Zearaja maugeana, Peter R. Last & Daniel C. Gledhill, 2007

Peter R. Last & Daniel C. Gledhill, 2007, The Maugean Skate, Zearaja maugeana sp. nov. (Rajiformes: Rajidae) - a micro-endemic, Gondwanan relict from Tasmanian estuaries., Zootaxa 1494, pp. 45-65: 45-47

publication ID


publication LSID


persistent identifier


treatment provided by


scientific name

Zearaja maugeana

sp. nov.

[[ Zearaja maugeana  sp. nov.]]

Tasmania’s coast is geomorphologically and hydrologically complex and displays a rich array of marine habitats within a comparatively small geographic area. Perhaps the most unusual of these environments is the biologically complex region known as Port Davey (Figure 1), a ria estuary (i.e. derived from a drowned river valley) that is now a marine national park (Tasmania Parks & Wildlife Service 2006). This remote estuary, which is embedded in the 1.4 million ha Tasmanian Wilderness World Heritage Area in southwestern Tasmania, encompasses about 20% of the Tasmanian landmass. It includes a large coastal inlet that extends inland as a 12 km long channel (Bathurst Channel) leading to a 40 km2 estuarine basin (Bathurst Harbour). The biota of the channel, about 50 m deep and permanently stratified, is unlike that found anywhere else around Australia, sharing superficial affinities with the fiords of Patagonia and southern New Zealand (Edgar et al. in press) High tannin loadings released from runoff over button-grass plains eliminate light in shallow depths. Consequently, coastal algal communities found typically elsewhere in the region are replaced by rich and unusual invertebrate communities, elements of which are related to animals usually found deeper offshore on the adjacent continental slope. Bathurst Harbour is uniformly shallow (10 m or less), very silty, and its waters are fully mixed, strongly tannic, and oligo-mesohaline (salinity usually less than 10 ppt). Its epibenthos is relatively depauperate but until recently, remained largely undiscovered.

In the spring of 1988, then Tasmanian University ecologist, Graham Edgar, conducted a preliminary biological and hydrological survey of the region. Using a gill net, he collected an unidentified long-snouted skate from brackish water in Bathurst Harbour. Unfortunately, the specimen was discarded. Of the 228 or so species of skates known world-wide at the time (McEachran & Miyake 1990), all were considered to be marine. In Tasmania, only D. lemprieri  had been observed or caught in estuaries (including the Port Davey system), and then only in fully marine habitats at the estuary mouth. Furthermore, all four species of Dipturus  ZBK  known from the continental shelf of Tasmania were short-snouted species. Observations on local skate distributions were based on a decade of marine resource surveys and comprehensive data from commercial fishery catches, so the collection of an unidentified coastal skate so far into brackish water was puzzling.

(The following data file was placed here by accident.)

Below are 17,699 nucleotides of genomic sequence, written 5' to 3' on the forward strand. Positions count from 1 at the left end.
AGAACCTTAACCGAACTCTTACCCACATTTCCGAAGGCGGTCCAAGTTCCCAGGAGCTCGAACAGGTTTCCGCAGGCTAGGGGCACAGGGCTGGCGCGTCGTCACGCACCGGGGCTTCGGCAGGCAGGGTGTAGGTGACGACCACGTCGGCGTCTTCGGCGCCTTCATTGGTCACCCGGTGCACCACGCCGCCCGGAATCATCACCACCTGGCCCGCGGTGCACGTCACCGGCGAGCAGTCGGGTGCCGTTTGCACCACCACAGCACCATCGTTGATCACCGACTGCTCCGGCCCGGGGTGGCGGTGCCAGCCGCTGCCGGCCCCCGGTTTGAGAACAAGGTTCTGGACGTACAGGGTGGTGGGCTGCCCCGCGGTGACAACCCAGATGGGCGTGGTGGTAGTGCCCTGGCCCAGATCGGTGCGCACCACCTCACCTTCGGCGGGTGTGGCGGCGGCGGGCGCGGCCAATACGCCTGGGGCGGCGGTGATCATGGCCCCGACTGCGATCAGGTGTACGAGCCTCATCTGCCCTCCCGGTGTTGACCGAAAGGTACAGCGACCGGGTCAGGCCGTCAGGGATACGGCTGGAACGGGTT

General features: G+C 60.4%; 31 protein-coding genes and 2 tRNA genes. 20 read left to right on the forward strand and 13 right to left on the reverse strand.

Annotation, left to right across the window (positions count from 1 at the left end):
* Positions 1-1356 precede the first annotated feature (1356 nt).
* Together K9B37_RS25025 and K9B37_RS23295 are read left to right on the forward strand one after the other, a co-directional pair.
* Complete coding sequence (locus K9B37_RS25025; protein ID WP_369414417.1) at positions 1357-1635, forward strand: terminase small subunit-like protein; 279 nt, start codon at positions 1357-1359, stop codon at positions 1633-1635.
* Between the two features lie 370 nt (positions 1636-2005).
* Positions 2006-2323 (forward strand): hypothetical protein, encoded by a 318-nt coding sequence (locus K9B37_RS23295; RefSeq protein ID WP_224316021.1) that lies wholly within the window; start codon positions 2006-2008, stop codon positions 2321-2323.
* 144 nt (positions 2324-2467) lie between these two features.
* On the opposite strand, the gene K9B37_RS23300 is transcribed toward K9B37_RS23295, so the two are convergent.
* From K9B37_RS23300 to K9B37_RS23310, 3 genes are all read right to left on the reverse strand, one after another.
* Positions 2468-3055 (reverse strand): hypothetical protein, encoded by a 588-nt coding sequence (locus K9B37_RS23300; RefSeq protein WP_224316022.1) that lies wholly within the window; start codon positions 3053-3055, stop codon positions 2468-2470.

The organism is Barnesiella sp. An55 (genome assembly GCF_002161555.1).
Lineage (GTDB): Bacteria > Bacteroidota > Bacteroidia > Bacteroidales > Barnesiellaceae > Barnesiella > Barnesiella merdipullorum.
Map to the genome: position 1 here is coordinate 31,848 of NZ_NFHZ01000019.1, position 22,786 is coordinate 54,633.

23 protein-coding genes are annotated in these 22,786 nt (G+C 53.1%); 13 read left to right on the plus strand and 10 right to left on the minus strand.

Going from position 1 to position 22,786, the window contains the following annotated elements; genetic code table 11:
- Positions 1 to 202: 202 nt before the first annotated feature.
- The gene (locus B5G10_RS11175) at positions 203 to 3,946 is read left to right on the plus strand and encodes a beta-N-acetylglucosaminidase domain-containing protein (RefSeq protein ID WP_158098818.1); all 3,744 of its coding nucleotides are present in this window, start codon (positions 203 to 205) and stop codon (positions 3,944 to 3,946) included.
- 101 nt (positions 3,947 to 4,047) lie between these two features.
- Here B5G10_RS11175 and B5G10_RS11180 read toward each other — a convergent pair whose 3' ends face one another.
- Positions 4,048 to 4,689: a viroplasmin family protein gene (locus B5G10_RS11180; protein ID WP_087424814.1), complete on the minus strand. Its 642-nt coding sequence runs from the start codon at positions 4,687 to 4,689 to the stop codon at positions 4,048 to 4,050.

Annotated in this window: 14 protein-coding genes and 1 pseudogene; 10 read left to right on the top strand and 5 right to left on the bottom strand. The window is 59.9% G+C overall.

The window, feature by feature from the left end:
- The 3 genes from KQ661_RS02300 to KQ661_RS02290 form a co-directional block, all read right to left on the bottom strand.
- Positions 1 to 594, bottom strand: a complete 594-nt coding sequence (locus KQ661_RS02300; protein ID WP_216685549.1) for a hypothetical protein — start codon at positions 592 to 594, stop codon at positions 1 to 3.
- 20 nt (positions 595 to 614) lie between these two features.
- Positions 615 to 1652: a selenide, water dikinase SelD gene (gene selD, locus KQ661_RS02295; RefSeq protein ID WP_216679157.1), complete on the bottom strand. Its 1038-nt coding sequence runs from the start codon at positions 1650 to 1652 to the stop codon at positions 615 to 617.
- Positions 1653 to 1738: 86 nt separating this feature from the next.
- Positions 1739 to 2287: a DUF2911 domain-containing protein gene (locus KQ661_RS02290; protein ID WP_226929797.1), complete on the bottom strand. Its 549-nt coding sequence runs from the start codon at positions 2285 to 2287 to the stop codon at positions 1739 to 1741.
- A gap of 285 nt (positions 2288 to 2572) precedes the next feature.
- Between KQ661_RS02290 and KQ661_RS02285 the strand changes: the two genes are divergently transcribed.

In February the following year, Edgar returned to Port Davey and was able to collect a second specimen also using a gill net. The 706 mm TL mature male was indeed long-snouted and differed from all other inshore skates, being morphologically similar to local deepwater Dipturus  ZBK  species, D. gudgeri (Whitley 1940)  and D. sp. J  (sensu Last and Stevens 1994) from the adjacent continental slope. This skate, subsequently referred to as the Maugean skate, Raja sp. L  (sensu Last and Stevens 1994), does not seem to be common in the Port Davey estuary. Only two more specimens have ever been collected and one more observed by divers, all from the dark tannic brackish waters of Bathurst Harbour, despite considerable survey effort over the next few years and more than 100 hours of underwater observation.

Fortunately, the Maugean skate is not confined to Bathurst Harbour. Macquarie Harbour, a large estuarine bay immediately to the north of Port Davey, also has large expanses of tannin stained, oligohaline brackish water at its inland extremity. In July 1994, CSIRO technician Mark Lewis, collected 5 more specimens (of which only one was retained) in almost total freshwater in the upper reaches of this estuary. The species appears to be more abundant and widespread in Macquarie Harbour than Port Davey. Specimens have also been collected near the harbour entrance but have not been taken from fully marine habitats nearby. Only nine individuals reside in biological collections in Australia and another 14 specimens have been collected by postgraduate, M. Treloar for ecological research. Consequently, given the relatively narrow geographic range of the Maugean skate and its apparent small population, it has raised serious conservation concerns. It has now been listed as Endangered in the IUCN 2000 Red List assessment (Cavanagh et al. 2003), by the Australian Environment and Biodiversity Conservation Act (Commonwealth Department of the Environment and Heritage2006), and by the Tasmanian Government (Department of Primary Industries and Water 2006).

The Maugean skate belongs to a group of skates that includes Raia chilensis Guichenot, 1848  ZBK  , and Raja nasuta Mueller and Henle 1841  ZBK  . These nominal species have been assigned to the genus Dipturus Rafinesque  ZBK  by McEachran and Dunn (1998) but conform more closely to the currently unrecognised genus, Zearaja Whitley  ZBK  . In the following paper, the Maugean skate is formally described, the genus Zearaja  ZBK  resurrected, and its possible origin and relationships to other Dipturus-like  ZBK  skates briefly discussed.